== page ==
Monday, 19 August 2019

V4 PMs reject EC proposal for new refugee quotas in Prague

7 September 2015

Prague, Sept 4 (CTK) - The Hungarian, Polish, Slovak and Czech prime ministers resolutely rejected the European Commission's planned proposal for the redistribution of further 120,000 refugees across the European Union after their meeting in Prague Friday.
Next week, the EC will propose the redistribution of refugees from Italy, Greece and Hungary, which have been facing a strong wave of immigrants.
Czech Prime Minister Bohuslav Sobotka said discussions about refugee quotas do not go to the point. The core of the problem is the EU incapability to regulate migration and the situation in the countries like Syria and Libya.
"We agreed that the debate on quotas has only one purpose. It averts attention from the real core of the problem. Europe lost capability to regulate migration," Sobotka said about the meeting of Visegrad Group (V4) prime ministers.
The Czech Republic is currently presiding over the V4, which also includes Hungary, Poland and Slovakia.
Polish Prime Minister Ewa Kopacz said refugee quotas would attract further refugees to the EU.
If the discussion on the migration crisis is limited to refugee redistribution, EU countries will meet once a month to negotiate about numbers, although the core of the problem is elsewhere, Kopacz said.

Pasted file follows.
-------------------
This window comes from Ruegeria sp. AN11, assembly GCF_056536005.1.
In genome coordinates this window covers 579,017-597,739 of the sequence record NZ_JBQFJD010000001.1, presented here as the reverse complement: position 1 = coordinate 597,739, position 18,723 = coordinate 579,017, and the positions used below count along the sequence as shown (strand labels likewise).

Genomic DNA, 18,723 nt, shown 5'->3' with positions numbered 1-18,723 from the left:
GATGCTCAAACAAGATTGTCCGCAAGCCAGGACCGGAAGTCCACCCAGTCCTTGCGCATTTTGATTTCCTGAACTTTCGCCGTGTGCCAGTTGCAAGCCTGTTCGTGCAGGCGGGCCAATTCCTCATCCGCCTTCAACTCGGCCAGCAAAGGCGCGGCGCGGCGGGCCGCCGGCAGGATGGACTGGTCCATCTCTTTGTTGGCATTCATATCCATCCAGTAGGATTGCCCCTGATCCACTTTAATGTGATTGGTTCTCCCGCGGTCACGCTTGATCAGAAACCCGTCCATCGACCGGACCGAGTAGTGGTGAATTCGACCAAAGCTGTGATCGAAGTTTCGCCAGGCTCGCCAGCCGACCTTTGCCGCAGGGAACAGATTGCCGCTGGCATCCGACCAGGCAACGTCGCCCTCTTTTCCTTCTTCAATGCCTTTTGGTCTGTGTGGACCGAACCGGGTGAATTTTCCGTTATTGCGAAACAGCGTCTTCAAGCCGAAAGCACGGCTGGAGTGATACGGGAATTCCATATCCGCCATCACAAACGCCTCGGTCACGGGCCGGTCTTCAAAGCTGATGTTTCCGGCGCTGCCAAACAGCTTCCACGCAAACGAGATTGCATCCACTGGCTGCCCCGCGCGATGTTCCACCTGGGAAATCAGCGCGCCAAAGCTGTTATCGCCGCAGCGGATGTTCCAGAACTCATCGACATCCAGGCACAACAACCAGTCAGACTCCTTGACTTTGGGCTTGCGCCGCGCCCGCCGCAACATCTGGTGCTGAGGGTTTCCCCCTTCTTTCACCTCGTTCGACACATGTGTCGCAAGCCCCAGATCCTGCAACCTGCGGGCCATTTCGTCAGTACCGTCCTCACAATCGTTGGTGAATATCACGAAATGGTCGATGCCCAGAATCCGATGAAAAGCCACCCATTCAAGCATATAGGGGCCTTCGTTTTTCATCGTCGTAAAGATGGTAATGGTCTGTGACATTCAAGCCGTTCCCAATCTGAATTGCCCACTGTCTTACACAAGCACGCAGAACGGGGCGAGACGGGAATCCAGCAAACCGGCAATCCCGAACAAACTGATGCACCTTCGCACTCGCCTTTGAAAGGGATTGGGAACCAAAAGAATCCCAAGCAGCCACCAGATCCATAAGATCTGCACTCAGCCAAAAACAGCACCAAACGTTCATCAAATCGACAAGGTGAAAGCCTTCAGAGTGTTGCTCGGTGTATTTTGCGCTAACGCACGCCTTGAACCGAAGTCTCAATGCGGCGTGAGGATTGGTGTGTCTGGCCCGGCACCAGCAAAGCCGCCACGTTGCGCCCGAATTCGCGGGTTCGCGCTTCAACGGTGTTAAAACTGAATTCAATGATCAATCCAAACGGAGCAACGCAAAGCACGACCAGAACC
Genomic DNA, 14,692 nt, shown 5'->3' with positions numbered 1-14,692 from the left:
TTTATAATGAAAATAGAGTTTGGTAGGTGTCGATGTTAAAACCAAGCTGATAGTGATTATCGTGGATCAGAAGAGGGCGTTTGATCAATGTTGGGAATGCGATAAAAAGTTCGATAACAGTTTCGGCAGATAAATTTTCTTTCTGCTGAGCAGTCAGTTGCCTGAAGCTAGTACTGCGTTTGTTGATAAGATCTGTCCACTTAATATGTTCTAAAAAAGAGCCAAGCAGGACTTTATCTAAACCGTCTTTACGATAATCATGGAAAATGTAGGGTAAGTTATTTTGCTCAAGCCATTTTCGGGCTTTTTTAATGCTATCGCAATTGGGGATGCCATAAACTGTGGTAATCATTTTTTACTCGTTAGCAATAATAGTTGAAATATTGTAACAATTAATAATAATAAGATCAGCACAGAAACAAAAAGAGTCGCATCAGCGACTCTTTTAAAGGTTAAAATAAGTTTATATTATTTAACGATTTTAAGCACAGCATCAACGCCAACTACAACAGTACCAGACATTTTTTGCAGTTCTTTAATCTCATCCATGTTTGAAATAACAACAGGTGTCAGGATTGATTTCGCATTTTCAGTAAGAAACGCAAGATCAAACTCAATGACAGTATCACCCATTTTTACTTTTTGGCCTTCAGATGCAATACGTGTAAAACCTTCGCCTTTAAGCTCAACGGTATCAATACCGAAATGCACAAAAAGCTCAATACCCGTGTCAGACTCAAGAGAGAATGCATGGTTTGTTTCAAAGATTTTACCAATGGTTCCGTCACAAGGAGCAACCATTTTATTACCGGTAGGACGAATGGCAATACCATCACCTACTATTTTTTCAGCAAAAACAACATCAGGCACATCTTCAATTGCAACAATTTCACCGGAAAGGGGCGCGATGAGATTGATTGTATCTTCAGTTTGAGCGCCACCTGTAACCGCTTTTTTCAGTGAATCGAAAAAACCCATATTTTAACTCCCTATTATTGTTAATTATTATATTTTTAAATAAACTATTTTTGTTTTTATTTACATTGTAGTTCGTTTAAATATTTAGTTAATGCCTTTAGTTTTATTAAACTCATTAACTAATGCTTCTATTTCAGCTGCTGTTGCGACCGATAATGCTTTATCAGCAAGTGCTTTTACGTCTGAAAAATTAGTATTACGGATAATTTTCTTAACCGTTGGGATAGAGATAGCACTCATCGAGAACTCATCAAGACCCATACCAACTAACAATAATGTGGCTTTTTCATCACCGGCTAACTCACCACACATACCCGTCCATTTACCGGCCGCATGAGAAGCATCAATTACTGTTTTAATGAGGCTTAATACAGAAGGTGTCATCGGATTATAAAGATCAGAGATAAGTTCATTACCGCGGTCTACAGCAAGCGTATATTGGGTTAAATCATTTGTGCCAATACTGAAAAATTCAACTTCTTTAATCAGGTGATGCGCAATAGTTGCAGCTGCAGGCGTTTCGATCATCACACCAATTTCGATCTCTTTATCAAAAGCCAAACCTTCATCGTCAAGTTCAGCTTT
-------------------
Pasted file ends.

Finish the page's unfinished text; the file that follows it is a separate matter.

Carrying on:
The prime ministers did not talk about any numbers Friday as no new figures have been officially presented by Brussels, Sobotka said.
Slovak Prime Minister Robert Fico opposed the EC proposal as well.
Fico said it seems of crucial importance to him that the Schengen internal borders remain open. The closing of these borders would be an enormous defeat of European politics, he added.
Commenting on the speculations that the drawing of EU subsidies would be linked to the countries' readiness to accept refugees, Sobotka said he considered such blackmail unacceptable.
The Czech Republic will not deal with any proposals related to quotas unless the protection of the Schengen Area external borders is decided on, unless detention facilities for refugees (hotspots) are set up and unless Europe makes diplomatic effort at halting the crises in the countries, from which the refugees are coming, Sobotka said.
He pointed out that the countries like Greece and Italy must observe the EU rules, too.

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